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Livingston County still weighing wind turbines  

Credit:  01/23/2015 | www.centralillinoisproud.com ~~

PONTIAC – The public has played a big part in the hearings for wind farms, around Livingston County.

“We don’t want to shut anyone off, hope we haven’t yet. We don’t intend to,” said Bob Young, vice chairman of the Livingston County Board. “We want everything out, try to be as honest as we can be.”

For months, the debate has raged on: Is it worthwhile to add 136 wind turbines all over the county, which would nearly double the current total?

“There’ve been, like you said four or five meetings (normally) but this one there’s a lot of emotion,” explained Young.

That emotion is coming from both sides,but Invenergy, the company that’s looking to get the permits, does not consider the three hours per, three times a week meetings as an unnecessary evil.

“The more people know about the benefits, you know, of hosting a wind energy facility, with the economic infusion it brings through tax revenue and jobs, the better,” said Kevin Parzyck, Invenergy’s Vice President of Business Development.

Signs are up all over town, with people who are not blown away by the proposal. Many have said it could disrupt their way of life.

“They’re concerned about the market value of their homes, they’re concerned about health issues, wind noise, and they’re very sincere,” said Young.

Invenergy says it will continue to bring in experts to help soothe whatever issues the public may be facing.

“I think it’s been a very fair discussion,” said Parzyck. “There are disagreements, but it’s in no way hostile. I think it’s a very constructive discussion.”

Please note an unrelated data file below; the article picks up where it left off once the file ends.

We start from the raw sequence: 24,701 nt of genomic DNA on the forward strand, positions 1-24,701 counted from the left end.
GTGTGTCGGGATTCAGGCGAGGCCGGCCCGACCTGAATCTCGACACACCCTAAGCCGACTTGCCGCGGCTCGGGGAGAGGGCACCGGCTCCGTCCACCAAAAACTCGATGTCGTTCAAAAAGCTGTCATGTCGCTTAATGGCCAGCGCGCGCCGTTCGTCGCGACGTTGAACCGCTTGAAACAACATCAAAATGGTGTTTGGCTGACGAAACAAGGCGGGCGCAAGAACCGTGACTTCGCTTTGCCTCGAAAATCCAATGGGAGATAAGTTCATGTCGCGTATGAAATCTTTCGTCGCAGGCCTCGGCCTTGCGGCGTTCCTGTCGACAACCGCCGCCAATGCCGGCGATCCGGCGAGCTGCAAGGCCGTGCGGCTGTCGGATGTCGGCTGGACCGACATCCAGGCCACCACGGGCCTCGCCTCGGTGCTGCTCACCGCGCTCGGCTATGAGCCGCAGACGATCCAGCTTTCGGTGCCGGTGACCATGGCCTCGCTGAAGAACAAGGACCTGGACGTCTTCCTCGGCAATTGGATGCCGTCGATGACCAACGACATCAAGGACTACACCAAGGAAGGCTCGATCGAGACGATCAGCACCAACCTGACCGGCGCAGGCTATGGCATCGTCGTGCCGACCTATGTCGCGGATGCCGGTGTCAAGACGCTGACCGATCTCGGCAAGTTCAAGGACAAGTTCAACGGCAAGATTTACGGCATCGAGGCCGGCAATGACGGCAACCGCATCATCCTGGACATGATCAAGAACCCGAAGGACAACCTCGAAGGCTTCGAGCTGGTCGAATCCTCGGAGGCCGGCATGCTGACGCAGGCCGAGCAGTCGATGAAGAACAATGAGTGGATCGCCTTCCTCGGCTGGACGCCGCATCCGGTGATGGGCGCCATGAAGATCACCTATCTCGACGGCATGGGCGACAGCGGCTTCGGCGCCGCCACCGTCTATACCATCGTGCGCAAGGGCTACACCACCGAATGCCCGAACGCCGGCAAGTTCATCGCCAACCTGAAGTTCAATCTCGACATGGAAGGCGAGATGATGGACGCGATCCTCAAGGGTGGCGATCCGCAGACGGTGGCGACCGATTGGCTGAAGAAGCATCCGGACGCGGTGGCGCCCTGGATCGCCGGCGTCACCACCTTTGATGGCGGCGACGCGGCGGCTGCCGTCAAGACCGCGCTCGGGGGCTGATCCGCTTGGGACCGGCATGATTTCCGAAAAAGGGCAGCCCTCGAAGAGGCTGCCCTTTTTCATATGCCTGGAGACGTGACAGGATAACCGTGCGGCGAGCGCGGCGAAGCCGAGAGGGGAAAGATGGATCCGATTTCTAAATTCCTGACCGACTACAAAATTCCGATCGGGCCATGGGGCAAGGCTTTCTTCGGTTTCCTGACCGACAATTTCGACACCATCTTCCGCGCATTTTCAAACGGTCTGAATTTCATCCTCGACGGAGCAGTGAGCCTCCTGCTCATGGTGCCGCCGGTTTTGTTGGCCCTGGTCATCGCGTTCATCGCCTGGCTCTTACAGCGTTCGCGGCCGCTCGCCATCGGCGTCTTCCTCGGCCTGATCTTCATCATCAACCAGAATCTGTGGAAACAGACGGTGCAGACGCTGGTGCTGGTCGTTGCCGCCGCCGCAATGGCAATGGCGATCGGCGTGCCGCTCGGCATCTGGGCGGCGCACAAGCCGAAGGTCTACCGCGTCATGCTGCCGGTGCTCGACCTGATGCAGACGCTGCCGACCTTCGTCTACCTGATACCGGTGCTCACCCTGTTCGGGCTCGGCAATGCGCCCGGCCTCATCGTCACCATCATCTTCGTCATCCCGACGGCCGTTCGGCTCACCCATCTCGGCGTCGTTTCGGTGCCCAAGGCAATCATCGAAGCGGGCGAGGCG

And one that could have maybe 11 more hearings before the process is over. The first will be Monday at Pontiac Township High School. The rest will be at the Walton Center in Fairbury.

Once these hearings are finished, the zoning board of appeals will make its recommendation to the county board. For the time being, the county won’t allow anyone else to apply for permits, until at least June.

Source:  01/23/2015 | www.centralillinoisproud.com

This article is the work of the source indicated. Any opinions expressed in it are not necessarily those of National Wind Watch.

The copyright of this article resides with the author or publisher indicated. As part of its noncommercial effort to present the environmental, social, scientific, and economic issues of large-scale wind power development to a global audience seeking such information, National Wind Watch endeavors to observe “fair use” as provided for in section 107 of U.S. Copyright Law and similar “fair dealing” provisions of the copyright laws of other nations. Send requests to excerpt, general inquiries, and comments via e-mail.

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